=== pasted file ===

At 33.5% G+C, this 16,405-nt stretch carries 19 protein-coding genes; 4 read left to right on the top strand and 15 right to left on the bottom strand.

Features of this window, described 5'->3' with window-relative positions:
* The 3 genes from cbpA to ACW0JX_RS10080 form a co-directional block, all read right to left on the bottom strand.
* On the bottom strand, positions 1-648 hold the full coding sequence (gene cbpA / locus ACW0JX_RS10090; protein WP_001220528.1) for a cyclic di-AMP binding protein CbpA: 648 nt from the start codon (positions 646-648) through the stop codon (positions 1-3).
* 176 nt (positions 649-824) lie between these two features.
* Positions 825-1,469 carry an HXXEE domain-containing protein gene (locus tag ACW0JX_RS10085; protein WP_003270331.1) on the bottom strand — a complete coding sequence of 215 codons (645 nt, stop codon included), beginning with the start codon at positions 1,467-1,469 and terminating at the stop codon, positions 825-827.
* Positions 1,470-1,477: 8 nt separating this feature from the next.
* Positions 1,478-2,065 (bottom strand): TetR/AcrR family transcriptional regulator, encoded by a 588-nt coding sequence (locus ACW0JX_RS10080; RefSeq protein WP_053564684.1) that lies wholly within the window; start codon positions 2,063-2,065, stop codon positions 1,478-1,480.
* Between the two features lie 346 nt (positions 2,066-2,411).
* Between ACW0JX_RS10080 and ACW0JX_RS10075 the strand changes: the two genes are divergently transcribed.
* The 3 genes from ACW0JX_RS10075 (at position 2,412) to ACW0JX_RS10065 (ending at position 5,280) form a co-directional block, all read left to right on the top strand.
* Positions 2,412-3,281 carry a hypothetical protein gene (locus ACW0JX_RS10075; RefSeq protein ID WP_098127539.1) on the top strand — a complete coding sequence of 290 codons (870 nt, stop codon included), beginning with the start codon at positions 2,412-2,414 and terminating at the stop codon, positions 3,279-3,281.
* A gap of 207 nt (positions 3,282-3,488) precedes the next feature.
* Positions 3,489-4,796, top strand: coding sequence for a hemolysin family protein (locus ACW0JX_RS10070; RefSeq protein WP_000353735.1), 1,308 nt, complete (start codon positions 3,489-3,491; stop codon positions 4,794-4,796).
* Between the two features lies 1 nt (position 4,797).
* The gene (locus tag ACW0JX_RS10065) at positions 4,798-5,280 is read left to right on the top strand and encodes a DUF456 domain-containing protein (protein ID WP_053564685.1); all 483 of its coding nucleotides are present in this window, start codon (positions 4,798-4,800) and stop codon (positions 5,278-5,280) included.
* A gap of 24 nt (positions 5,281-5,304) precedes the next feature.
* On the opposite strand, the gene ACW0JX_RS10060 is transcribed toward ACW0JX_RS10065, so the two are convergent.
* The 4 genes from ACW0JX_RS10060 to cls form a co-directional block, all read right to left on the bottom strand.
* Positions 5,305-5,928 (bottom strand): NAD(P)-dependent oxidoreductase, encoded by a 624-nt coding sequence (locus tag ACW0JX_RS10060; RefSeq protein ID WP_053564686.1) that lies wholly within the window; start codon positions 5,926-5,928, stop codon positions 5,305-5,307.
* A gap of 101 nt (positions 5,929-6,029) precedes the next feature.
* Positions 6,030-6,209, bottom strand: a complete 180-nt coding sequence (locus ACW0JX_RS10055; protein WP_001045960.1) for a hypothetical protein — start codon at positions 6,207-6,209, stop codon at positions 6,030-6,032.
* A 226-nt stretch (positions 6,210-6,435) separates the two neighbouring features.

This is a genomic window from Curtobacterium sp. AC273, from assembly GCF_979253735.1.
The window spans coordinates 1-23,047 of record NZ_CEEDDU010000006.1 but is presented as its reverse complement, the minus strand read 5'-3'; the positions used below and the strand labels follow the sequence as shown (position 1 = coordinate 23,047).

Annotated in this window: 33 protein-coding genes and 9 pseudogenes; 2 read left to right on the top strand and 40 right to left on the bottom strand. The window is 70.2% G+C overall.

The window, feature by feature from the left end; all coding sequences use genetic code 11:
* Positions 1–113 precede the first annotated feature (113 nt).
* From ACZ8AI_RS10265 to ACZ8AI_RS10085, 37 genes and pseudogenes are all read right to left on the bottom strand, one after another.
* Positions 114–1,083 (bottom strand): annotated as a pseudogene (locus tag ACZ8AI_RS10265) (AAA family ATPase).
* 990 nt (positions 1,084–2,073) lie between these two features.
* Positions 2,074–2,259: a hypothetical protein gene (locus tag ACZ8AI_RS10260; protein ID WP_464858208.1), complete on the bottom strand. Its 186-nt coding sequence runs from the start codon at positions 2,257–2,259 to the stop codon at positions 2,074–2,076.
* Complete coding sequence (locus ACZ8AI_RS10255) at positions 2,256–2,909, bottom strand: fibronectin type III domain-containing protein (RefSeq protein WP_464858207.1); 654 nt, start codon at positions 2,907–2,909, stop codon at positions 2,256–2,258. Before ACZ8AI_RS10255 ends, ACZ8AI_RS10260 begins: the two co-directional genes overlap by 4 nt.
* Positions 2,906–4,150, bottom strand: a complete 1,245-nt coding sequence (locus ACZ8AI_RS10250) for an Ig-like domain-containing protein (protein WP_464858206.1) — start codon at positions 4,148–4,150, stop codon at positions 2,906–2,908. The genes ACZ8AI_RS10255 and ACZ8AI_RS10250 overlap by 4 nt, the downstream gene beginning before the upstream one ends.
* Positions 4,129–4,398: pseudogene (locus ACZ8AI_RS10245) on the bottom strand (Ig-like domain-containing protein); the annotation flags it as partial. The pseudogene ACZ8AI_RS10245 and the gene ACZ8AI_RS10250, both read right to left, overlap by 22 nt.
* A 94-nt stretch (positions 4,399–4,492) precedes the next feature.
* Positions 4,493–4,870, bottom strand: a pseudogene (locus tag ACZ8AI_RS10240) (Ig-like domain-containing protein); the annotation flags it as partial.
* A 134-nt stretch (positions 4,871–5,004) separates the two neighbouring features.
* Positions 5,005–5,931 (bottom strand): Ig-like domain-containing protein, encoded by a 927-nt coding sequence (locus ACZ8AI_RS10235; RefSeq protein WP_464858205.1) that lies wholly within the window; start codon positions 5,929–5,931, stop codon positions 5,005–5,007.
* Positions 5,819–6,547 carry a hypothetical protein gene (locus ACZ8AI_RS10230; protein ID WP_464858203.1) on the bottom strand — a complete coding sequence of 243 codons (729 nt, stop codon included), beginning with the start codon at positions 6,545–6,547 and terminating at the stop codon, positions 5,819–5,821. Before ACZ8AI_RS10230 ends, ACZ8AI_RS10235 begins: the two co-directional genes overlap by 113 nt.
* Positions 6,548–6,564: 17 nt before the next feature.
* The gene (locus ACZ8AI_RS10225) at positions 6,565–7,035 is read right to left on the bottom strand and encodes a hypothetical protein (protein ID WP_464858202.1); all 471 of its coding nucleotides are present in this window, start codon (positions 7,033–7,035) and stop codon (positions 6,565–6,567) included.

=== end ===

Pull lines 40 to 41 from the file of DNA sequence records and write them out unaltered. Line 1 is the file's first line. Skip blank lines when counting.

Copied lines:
* Positions 5,819–6,547 carry a hypothetical protein gene (locus ACZ8AI_RS10230; protein ID WP_464858203.1) on the bottom strand — a complete coding sequence of 243 codons (729 nt, stop codon included), beginning with the start codon at positions 6,545–6,547 and terminating at the stop codon, positions 5,819–5,821. Before ACZ8AI_RS10230 ends, ACZ8AI_RS10235 begins: the two co-directional genes overlap by 113 nt.
* Positions 6,548–6,564: 17 nt before the next feature.